Malaysia’s ringgit rose by the most in two months after the Federal Reserve signaled it will raise interest rates gradually once it tightens policy this year, alleviating pressure on the currency that’s been hit by falling oil prices.
Asian currencies have declined over the past month amid prospects of higher U.S. rates, with the ringgit leading losses as Brent Crude prices that are half what they were at their 2014 peak weigh on earnings for the oil exporter. While a weaker currency may boost the nation’s competitiveness in overseas markets, it threatens to push up inflation, with a report Friday forecast to show an acceleration in May.
“Asian currencies, including the ringgit, are reacting to the Fed comments,” said Wong Chee Seng, a foreign-exchange strategist at AmBank Group in Kuala Lumpur. “The Malaysian unit is strengthening more because of technical adjustments.”
The ringgit gained by the most since April 16, rising 1.3 percent to 3.7090 per dollar in Kuala Lumpur, data compiled by Bloomberg show. It climbed as much as 1.5 percent earlier to a two-week high of 3.7030.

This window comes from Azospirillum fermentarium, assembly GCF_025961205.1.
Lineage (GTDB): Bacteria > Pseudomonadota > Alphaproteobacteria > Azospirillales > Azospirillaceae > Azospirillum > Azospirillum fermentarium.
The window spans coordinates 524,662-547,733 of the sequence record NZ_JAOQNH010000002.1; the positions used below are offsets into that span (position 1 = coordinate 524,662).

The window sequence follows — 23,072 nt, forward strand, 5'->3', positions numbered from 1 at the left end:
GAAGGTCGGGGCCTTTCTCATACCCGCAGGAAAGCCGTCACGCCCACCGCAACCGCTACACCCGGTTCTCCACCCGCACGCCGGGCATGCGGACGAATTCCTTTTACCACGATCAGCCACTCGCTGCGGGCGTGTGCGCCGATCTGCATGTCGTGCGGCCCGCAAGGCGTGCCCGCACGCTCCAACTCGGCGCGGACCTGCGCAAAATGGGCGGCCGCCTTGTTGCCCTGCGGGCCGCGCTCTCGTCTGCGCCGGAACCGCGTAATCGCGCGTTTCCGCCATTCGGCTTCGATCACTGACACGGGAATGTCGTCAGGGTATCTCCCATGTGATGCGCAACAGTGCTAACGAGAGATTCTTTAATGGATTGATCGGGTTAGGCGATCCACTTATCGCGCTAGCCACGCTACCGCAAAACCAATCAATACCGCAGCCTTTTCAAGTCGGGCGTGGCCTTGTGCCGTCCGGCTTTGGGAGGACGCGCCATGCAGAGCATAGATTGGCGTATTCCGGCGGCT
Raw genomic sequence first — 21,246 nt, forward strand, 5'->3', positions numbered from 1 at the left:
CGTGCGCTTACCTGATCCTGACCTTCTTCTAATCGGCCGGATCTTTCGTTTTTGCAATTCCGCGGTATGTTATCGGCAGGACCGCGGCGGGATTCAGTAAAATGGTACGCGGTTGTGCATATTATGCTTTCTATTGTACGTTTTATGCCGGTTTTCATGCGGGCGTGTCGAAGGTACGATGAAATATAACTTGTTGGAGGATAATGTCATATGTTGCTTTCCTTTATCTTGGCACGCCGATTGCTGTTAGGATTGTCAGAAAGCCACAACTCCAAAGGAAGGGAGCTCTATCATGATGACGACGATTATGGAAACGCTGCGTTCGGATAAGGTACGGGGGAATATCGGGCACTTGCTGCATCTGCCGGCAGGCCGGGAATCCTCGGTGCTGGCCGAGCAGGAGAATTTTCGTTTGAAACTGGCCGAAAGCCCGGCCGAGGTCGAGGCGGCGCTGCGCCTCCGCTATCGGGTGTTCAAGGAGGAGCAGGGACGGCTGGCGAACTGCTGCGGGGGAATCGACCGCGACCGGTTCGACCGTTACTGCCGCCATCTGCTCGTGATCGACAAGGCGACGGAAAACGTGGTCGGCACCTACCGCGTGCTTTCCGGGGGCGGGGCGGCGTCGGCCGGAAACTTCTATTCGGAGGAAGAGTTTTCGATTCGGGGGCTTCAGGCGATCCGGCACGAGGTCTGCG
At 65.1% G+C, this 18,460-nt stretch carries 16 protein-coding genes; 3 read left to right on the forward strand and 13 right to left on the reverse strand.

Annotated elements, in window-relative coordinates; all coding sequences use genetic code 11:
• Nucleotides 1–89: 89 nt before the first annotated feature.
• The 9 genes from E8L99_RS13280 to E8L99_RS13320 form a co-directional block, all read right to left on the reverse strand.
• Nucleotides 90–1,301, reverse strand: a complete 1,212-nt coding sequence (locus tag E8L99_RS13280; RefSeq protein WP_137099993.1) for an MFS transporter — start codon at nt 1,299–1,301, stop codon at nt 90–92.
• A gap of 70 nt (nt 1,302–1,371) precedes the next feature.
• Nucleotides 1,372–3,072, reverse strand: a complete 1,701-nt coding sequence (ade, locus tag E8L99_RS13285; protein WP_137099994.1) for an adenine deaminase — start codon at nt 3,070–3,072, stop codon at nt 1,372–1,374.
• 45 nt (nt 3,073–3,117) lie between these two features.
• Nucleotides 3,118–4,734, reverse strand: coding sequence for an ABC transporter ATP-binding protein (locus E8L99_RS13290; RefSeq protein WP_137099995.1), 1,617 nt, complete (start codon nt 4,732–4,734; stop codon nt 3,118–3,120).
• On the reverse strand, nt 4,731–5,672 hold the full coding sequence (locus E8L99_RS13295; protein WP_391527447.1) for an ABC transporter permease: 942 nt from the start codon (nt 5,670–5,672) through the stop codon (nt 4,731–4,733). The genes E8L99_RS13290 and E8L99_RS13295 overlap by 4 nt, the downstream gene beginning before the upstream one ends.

Malaysia’s consumer prices increased 2.1 percent in May from a year earlier, the fastest pace in four months and more than April’s 1.8 percent pace, according to the median estimate in a Bloomberg survey.
Ten-year government bonds rose for a fifth day, with the yield falling three basis points to 4.04 percent. That’s the lowest level since June 4.
Fed Chair Janet Yellen said late in the U.S. Wednesday that a pickup in the economy is keeping it on track to boost interest rates this year, though the pace of tightening is likely to be more gradual than previously anticipated.